But even beyond that -- what has ever been the point of anyone calling him- or herself an atheist? Outside of the Communist bloc, it hasn't ever been done in order to increase one's chances of winning political office. It's been done for the sake of honesty. For the sake of clarity. For the sake of good sense. (I've stopped using the phrase "common sense," because as time goes on it becomes more and more clear to me how uncommon good sense is.)

And so, in order to be as clear and precise as possible, if you're an atheist who realizes that a phenomenon that has included billions of people over tens of thousands of years is far, far too complex to be referred to as all bad, an atheist who's noticed both all of the Muslims being killed by majority-Christian nations and all the Muslims fighting ISIS and fighting extremism in general and just can't go along with the fearmongering Islamophobic bullshit of Dawkins and Harris and Hitch, an atheist who finds it disgusting and counter-productive when someone literally craps on books, or who knows several things wrong about describing authors of the Bible as "Bronze-Age goat herders" -- if you're all or any of those kinds of an atheist, the thing to do is to say so. And not to surrender the label "atheist" to the fans of Dawkins, Hitch, Harris, Myers, Dennett, Coyne & Co.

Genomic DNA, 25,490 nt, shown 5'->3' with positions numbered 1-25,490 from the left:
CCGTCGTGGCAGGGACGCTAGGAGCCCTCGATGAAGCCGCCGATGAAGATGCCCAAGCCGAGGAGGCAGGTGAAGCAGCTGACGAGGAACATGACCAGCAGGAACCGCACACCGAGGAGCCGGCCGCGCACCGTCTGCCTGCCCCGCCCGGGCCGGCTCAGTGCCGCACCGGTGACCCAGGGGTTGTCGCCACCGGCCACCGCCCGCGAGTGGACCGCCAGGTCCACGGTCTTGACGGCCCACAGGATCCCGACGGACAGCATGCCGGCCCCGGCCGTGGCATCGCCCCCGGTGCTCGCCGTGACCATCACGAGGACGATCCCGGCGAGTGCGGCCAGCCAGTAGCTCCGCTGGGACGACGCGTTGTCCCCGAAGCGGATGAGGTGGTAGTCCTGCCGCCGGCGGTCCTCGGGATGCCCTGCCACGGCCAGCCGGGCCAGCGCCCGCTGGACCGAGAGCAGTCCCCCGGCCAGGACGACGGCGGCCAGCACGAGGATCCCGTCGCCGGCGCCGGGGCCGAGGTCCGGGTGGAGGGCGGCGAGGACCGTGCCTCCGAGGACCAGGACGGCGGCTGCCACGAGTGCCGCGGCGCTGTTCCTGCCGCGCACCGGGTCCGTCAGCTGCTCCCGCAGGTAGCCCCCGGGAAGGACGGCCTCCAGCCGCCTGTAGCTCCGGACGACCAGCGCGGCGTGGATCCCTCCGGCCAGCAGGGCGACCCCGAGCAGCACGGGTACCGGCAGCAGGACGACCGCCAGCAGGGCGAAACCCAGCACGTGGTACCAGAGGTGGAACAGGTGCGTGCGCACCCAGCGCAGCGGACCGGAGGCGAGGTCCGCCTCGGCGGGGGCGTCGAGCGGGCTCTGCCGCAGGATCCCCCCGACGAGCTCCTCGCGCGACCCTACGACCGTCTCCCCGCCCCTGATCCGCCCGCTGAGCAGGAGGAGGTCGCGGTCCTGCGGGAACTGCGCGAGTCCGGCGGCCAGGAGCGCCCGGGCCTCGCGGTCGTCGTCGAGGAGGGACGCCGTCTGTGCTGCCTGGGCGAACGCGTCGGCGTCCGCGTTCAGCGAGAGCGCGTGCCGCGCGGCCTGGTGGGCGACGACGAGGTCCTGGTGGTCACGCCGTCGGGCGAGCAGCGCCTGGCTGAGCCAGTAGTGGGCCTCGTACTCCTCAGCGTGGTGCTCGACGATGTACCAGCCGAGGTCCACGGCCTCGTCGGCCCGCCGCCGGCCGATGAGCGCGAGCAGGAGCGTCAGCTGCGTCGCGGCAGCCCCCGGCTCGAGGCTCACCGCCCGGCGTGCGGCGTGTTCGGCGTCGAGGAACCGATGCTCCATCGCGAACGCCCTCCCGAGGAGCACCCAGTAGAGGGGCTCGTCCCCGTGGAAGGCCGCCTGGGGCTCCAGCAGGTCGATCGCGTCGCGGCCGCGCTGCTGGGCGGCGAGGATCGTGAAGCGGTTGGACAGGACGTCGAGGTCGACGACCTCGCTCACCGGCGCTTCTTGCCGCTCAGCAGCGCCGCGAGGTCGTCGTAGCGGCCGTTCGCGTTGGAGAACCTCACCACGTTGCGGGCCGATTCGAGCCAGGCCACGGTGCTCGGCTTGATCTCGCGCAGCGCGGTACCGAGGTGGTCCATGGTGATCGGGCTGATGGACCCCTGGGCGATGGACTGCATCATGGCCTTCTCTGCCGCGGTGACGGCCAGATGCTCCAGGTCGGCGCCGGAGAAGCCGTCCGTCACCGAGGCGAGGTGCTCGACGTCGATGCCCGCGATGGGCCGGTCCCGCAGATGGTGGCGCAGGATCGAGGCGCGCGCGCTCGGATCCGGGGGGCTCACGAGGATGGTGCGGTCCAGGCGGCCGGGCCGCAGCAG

It occurs to me that the situation may already have grown so ridiculously confused that not only some atheists, but also many religious people may agree with Hitchens' slogan "religion poisons everything." without agreeing with Hitchens or me or any other atheists (or skeptics or non-believers, po-TAY-to, po-TAH-to) in any particulars whatsoever. I'm talking about the so-called "spiritual but not religious." Like the "skeptics" and "non-believers" who are actually atheists but prefer to be obscure, to hide from the danger of association with the barbarian New Atheist hordes, the "spiritual but not religious" have differences with people who share certain metaphysical beliefs with them (the set of beliefs known as "religion"), and instead of directly confronting those specific differences, whether they have to do with hierarchy in religious organizations, or corruption in religious hierarchies, or with politics -- instead of dealing with those specific issues, the "spiritual but not religious" have preferred to pretend that the term "religious" suddenly does not mean what it means. There are a lot of Buddhists who suddenly are pretending that Buddhism is not a religion and never was, and that Buddhism who think or thought it is or was a religion are or were doin' it wrong.